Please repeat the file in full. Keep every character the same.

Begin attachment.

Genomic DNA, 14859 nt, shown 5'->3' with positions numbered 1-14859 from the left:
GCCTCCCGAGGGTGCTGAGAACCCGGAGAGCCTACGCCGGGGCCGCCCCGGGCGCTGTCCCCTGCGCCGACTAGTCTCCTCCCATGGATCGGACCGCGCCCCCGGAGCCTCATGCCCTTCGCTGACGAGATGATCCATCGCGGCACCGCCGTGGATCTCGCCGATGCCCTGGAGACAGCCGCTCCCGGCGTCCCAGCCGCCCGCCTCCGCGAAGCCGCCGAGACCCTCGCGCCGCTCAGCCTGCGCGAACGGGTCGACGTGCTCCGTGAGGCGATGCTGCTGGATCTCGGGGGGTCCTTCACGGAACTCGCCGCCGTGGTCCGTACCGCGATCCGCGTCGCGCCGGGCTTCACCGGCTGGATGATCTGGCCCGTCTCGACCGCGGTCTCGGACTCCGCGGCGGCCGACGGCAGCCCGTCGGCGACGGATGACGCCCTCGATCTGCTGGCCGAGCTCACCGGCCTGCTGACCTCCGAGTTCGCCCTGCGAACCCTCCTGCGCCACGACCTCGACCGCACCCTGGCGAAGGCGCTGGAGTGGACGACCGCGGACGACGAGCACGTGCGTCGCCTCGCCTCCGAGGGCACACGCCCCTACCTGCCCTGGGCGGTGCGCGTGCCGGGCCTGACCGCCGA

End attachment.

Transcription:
Genomic DNA, 14859 nt, shown 5'->3' with positions numbered 1-14859 from the left:
GCCTCCCGAGGGTGCTGAGAACCCGGAGAGCCTACGCCGGGGCCGCCCCGGGCGCTGTCCCCTGCGCCGACTAGTCTCCTCCCATGGATCGGACCGCGCCCCCGGAGCCTCATGCCCTTCGCTGACGAGATGATCCATCGCGGCACCGCCGTGGATCTCGCCGATGCCCTGGAGACAGCCGCTCCCGGCGTCCCAGCCGCCCGCCTCCGCGAAGCCGCCGAGACCCTCGCGCCGCTCAGCCTGCGCGAACGGGTCGACGTGCTCCGTGAGGCGATGCTGCTGGATCTCGGGGGGTCCTTCACGGAACTCGCCGCCGTGGTCCGTACCGCGATCCGCGTCGCGCCGGGCTTCACCGGCTGGATGATCTGGCCCGTCTCGACCGCGGTCTCGGACTCCGCGGCGGCCGACGGCAGCCCGTCGGCGACGGATGACGCCCTCGATCTGCTGGCCGAGCTCACCGGCCTGCTGACCTCCGAGTTCGCCCTGCGAACCCTCCTGCGCCACGACCTCGACCGCACCCTGGCGAAGGCGCTGGAGTGGACGACCGCGGACGACGAGCACGTGCGTCGCCTCGCCTCCGAGGGCACACGCCCCTACCTGCCCTGGGCGGTGCGCGTGCCGGGCCTGACCGCCGA